'When I was playing for a Sunday morning team in the 1970s, I was asked if I wanted to take an FA refereeing course and exam.'

'I worked my way up through the leagues, eventually becoming an official in the Northern Premier League. My biggest game was the FA Cup with Carlisle United against Liverpool in the late 1980s.'

'It was really special. I had to stop over in a hotel, which was strange in your home town! I went into the directors room at 11am in the morning and Denis Law was there. I also ran the line in the England schools final in 1991 and I got to wear three lions on my shirt.'

It was an honour and a proud moment for me.

'This flag is the one I used when I was a club linesman in the Westmorland League and Northern Alliance League, issued by The FA for when you officiated their games.'

Read how Peter is helping to make football dementia friendly

Jenny works for Alzheimer's Society, helping to tell the stories of people affected by dementia. Her unforgettable football memory is showcased by her Barnsley F.C. bear.

Jenny stands in front of a wall, holding her Barnsley branded teddy bear and laughing

'When the wind blows in the right direction, you can hear the cheers of Barnsley fans at Oakwell on match days from the house I grew up in. During the 96/97 season, they were getting louder as Barnsley eyed up promotion to the Premier League.'

'The songs from the stands could also be heard in the playground at my school, with kids singing ‘It’s just like watching Brazil’ and ‘Walking in a Wilson Wonderland’. When Barnsley achieved the once unthinkable automatic promotion, the joy culminated with an open-top bus celebration.'

I remember walking down to the Town Hall with my dad to watch, and it felt like the whole town had turned out. There was a feeling of elation and hope in the air.

'Sadly for Barnsley, their stint in the top flight was short lived. But this bear, with its Toby Tyke badge, reminds me of that exciting time.'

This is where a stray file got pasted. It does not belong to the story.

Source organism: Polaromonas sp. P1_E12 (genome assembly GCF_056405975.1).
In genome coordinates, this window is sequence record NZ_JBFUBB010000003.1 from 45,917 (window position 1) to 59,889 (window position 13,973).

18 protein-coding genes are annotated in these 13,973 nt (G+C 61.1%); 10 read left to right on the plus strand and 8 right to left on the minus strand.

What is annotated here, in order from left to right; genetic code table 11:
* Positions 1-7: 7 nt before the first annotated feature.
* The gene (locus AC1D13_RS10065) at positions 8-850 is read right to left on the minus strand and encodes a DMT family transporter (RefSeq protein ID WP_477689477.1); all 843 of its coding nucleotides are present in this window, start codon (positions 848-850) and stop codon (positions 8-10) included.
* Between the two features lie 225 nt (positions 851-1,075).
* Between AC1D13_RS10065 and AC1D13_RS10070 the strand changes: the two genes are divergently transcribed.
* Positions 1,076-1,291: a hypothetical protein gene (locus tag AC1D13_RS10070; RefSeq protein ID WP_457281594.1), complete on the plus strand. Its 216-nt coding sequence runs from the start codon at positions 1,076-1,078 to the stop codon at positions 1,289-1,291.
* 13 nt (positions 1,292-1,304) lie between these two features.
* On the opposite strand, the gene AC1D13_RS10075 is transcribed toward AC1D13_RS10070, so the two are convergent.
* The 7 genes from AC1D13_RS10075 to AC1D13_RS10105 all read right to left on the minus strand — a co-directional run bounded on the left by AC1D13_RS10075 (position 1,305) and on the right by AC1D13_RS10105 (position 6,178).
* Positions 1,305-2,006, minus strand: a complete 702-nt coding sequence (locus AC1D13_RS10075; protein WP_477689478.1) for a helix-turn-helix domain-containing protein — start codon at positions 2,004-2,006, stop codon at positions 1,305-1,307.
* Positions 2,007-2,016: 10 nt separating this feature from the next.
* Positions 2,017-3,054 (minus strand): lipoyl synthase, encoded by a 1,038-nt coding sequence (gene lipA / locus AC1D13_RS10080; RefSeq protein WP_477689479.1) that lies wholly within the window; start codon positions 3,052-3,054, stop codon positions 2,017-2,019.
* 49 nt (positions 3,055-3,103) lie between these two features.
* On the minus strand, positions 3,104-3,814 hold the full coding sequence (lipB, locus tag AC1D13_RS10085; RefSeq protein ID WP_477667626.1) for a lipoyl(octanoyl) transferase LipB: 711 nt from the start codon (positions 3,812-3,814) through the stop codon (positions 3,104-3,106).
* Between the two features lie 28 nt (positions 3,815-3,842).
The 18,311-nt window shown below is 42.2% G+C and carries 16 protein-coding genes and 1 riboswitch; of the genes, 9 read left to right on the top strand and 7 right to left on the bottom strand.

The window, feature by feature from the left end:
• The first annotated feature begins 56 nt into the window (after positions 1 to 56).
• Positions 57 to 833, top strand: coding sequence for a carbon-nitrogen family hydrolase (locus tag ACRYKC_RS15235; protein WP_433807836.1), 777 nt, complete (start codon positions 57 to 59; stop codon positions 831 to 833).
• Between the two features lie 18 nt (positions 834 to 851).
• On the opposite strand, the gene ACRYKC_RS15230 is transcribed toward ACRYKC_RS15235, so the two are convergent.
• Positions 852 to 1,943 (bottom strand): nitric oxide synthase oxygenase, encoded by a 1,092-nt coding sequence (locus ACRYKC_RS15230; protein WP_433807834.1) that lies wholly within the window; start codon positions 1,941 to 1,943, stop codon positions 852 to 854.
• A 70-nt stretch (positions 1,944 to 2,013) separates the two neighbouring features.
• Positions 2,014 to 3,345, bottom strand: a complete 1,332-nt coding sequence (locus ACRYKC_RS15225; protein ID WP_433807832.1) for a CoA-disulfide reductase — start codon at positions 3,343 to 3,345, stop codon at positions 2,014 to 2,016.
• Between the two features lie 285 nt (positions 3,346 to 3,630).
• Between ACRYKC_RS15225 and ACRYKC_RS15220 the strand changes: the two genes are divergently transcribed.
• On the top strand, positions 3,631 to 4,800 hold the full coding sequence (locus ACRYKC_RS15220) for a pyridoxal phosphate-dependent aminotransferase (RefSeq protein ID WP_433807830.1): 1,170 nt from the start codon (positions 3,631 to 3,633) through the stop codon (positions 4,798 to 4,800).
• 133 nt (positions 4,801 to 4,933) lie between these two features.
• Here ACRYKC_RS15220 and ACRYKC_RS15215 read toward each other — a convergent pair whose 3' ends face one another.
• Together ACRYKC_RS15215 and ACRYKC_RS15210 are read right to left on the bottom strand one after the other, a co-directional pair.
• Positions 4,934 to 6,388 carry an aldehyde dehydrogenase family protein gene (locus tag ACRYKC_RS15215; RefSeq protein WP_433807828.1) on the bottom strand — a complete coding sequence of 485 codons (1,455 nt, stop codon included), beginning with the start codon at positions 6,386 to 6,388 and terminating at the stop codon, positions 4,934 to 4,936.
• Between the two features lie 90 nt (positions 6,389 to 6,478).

Carrie's parents' both live with dementia. Her unforgettable football memory is showcased by an award she received for her work during the 2023 FIFA World Cup.

Carrie wears an Alzheimer's Society scarf, and holds up an award she received

I’ll never forget the moment Raheem Sterling and Kieran Trippier jumped on a FaceTime call with my mum and dad in their care home, while I was covering the FIFA World Cup in Qatar.

It was recognised with this award - but the global reaction was particularly touching.

Read more about Carrie, and her parents who both have dementia

Peter lives with dementia. His unforgettable football memory is showcased by a ticket from the 2020 Carabao Cup Final he has framed.

Peter sits on a couch wearing his Aston Villa Scarf, holding up a ticket

'The colours of the shirt, the scarfs - that’s the first thing people see when you wear them.'

'I love that feeling, walking round Aston or sitting in the Holte End wearing claret and blue and feeling like I’m a part of a community. I remember wearing my claret and blue when we went to watch Villa v Manchester City in the Carabao Cup Final in 2020.'

'I’ve got the ticket framed in the living room along with photos with my grandson from the day.'

'The ticket and the shirt remind me of when my daughter, Laura, was a mascot at the Villa and got to walk out onto the pitch with the players.'

The colours claret and blue mean much more to me than just colours of a football shirt. To me, they hold unforgettable memories, memories with family that won’t fade, and I’ll always cherish.